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Ecological restoration based on geomorphic restoration at La Revilla (Segovia). 1995. Ecological restoration based on geomorphic restoration at La Revilla (Segovia). 1995-2006.

Geomorphic Restoration is the process of designing and building landforms which replicates the morphology and dynamics of natural ones in those places that have been transformed –and the ecosystems have been severely degraded-, mostly by earth-movement human activities (mining, civil works or urban developments). The transferable solutions are always results of ad hoc research, and are able to reproduce the topographical conditions, and of substratum and soil structure, which are stable for the scenarios subject of intervention (mining and civil works reclamation, landfills…). All that without using expensive off-site materials, and structures, to control erosion and sedimentation, such as ditches, concrete or rock drains (rip-rap)… It is to say, just by the exclusive action of replacement and regrading of earth, waste, spoil, debris, soils… To reconstruct those natural and unalterable landforms, finding stable undisturbed landform analogues is requested, developed in environmental conditions similar to the scenario that request the geomorphic restoration.

Geomorphic Restoration withdraws ecological, holistic, durable and efficient solutions to complex problems and locations, such as environmental impact (and social conflicts) related with earth-movement in settings with high ecological and landscape value, or where there is a high land instability because of soil erosion, mass movement or other active geomorphic processes. These solutions fit well in mining, landfills and civil work reclamation projects, landscaping or environmental impact statements of earth-movement activities, among others. And they are complemented and validated by using hydrological, erosion and landscape evolution models.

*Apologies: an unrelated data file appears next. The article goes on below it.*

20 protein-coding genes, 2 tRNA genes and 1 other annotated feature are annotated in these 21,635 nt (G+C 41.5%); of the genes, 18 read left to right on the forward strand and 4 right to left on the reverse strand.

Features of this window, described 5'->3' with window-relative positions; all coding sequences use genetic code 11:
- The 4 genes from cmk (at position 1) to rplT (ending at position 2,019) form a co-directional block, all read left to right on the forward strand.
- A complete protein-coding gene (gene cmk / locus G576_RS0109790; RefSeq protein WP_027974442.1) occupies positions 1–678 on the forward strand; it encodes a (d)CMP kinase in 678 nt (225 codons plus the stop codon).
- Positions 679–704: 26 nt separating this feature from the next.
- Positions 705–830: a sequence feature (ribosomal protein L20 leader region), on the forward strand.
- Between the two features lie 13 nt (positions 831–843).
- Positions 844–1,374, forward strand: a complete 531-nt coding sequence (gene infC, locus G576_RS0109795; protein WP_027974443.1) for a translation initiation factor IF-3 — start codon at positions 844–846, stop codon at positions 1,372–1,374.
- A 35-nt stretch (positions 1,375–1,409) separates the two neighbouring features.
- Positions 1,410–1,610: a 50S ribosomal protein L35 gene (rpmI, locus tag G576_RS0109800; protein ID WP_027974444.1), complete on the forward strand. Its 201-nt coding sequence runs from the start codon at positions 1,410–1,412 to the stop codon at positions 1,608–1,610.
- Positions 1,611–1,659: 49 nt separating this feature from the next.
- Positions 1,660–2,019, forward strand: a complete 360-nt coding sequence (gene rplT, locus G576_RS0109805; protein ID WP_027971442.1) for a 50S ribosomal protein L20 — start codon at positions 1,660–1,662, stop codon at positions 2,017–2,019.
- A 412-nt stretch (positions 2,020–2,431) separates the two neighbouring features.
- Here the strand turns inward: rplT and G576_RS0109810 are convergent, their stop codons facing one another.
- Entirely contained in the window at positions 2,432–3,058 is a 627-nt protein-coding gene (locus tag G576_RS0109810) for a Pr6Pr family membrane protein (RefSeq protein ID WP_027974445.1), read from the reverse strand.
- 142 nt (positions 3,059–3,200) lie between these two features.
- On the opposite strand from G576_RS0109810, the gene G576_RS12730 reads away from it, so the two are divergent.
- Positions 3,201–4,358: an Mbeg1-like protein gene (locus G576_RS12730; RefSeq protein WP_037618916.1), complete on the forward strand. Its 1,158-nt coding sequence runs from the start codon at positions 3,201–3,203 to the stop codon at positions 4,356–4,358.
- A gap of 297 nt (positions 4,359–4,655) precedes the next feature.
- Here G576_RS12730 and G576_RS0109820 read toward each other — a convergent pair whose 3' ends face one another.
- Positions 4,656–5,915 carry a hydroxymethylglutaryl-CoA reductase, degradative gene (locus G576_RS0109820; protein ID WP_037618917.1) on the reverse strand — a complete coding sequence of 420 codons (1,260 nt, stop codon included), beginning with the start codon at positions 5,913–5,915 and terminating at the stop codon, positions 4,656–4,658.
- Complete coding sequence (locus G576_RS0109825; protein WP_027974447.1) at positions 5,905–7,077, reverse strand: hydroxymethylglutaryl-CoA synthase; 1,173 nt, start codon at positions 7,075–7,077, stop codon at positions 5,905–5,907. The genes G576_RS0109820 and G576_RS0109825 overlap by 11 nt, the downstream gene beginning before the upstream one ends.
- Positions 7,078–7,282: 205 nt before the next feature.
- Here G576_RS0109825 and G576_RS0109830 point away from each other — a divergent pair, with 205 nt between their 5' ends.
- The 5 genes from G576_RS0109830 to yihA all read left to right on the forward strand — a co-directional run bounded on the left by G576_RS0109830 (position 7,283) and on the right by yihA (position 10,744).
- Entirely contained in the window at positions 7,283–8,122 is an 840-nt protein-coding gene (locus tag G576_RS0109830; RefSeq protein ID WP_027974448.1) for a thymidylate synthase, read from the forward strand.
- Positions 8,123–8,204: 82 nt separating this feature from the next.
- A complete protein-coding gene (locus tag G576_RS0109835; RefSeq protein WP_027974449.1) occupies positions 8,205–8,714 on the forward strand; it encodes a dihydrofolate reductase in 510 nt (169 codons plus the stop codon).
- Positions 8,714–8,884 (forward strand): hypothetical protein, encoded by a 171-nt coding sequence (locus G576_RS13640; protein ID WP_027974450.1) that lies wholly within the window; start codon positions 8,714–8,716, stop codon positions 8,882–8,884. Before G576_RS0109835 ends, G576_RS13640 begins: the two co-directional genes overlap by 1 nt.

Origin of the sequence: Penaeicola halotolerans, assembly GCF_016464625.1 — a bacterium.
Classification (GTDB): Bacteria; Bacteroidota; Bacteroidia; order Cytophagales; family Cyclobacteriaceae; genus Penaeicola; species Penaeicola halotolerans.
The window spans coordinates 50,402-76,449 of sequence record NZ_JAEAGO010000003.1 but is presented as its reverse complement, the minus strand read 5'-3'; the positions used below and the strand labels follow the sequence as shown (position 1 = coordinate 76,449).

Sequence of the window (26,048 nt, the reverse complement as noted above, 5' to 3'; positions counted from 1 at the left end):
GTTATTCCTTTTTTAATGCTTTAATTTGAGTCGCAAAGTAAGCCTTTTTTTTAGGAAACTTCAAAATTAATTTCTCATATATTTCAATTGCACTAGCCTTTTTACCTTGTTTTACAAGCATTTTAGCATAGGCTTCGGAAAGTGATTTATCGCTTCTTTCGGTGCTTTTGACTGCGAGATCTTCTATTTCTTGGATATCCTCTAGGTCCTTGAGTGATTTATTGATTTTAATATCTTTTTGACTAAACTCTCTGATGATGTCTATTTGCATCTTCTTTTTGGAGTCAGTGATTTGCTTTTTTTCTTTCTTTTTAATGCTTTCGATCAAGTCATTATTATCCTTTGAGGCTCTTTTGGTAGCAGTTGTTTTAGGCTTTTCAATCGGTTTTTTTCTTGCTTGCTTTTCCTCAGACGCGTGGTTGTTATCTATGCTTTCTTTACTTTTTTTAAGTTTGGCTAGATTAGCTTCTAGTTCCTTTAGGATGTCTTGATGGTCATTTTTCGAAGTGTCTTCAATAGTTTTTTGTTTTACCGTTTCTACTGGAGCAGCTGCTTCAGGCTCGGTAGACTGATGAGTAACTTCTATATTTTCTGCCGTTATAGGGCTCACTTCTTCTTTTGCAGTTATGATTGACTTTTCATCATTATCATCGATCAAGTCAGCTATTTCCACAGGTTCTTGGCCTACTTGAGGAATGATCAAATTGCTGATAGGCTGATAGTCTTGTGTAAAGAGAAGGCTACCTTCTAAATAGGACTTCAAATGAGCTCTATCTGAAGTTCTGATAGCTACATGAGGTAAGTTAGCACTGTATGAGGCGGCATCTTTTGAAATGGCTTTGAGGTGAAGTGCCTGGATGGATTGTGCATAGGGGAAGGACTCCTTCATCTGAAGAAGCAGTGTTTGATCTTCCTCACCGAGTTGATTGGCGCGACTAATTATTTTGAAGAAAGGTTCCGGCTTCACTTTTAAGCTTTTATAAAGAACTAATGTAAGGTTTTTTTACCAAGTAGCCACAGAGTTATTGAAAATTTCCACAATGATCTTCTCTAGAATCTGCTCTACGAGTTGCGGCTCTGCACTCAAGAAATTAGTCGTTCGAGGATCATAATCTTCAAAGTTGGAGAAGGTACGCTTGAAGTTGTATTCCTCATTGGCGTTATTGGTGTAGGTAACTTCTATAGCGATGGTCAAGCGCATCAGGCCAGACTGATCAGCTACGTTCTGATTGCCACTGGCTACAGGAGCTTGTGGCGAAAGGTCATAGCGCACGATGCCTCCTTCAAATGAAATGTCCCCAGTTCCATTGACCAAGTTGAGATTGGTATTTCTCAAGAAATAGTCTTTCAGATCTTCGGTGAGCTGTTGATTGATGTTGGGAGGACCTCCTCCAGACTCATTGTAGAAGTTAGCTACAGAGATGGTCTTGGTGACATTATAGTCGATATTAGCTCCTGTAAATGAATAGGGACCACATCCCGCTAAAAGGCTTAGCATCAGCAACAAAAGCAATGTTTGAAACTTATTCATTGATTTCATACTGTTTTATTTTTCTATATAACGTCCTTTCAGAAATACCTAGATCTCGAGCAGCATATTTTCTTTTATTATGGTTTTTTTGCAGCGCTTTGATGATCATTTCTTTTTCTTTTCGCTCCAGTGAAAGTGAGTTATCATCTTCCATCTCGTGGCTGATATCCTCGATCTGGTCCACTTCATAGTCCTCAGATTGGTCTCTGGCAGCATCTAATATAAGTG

Geomorphic Restoration outperform then the traditional methods of rehabilitation or reclamation and is a core of truly ecological and landscape restoration approaches, because it lays the foundations for restoring ecosystem and landscape functionality and processes.   The Geomorphic Restoration group is one in only three worldwide that is recognized and authorized by the GeoFluv company to all-in-one transfer and training method. Other geomorphic restoration solutions can be provided, such as hard-rock regrading and reshaping and the management of geomorphic processes different to the fluvial ones.